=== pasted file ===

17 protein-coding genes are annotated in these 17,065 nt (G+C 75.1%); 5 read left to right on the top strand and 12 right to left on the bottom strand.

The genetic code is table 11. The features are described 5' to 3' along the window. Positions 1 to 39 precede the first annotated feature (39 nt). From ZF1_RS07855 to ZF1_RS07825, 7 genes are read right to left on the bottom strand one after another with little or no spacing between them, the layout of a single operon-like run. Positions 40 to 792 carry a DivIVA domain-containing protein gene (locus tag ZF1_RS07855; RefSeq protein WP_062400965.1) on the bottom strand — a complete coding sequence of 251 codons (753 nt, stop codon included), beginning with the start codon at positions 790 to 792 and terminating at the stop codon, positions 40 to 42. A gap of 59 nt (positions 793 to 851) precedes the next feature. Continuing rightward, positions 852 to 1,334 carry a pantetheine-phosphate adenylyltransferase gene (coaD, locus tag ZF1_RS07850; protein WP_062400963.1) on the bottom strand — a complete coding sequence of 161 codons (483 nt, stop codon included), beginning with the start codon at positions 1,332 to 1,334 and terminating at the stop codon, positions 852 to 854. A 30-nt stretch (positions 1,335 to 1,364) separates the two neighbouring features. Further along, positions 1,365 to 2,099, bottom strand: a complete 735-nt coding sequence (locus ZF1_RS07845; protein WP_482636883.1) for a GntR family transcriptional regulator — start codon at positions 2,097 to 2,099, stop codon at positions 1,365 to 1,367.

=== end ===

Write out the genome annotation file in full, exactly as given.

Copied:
17 protein-coding genes are annotated in these 17,065 nt (G+C 75.1%); 5 read left to right on the top strand and 12 right to left on the bottom strand.

The genetic code is table 11. The features are described 5' to 3' along the window. Positions 1 to 39 precede the first annotated feature (39 nt). From ZF1_RS07855 to ZF1_RS07825, 7 genes are read right to left on the bottom strand one after another with little or no spacing between them, the layout of a single operon-like run. Positions 40 to 792 carry a DivIVA domain-containing protein gene (locus tag ZF1_RS07855; RefSeq protein WP_062400965.1) on the bottom strand — a complete coding sequence of 251 codons (753 nt, stop codon included), beginning with the start codon at positions 790 to 792 and terminating at the stop codon, positions 40 to 42. A gap of 59 nt (positions 793 to 851) precedes the next feature. Continuing rightward, positions 852 to 1,334 carry a pantetheine-phosphate adenylyltransferase gene (coaD, locus tag ZF1_RS07850; protein WP_062400963.1) on the bottom strand — a complete coding sequence of 161 codons (483 nt, stop codon included), beginning with the start codon at positions 1,332 to 1,334 and terminating at the stop codon, positions 852 to 854. A 30-nt stretch (positions 1,335 to 1,364) separates the two neighbouring features. Further along, positions 1,365 to 2,099, bottom strand: a complete 735-nt coding sequence (locus ZF1_RS07845; protein WP_482636883.1) for a GntR family transcriptional regulator — start codon at positions 2,097 to 2,099, stop codon at positions 1,365 to 1,367.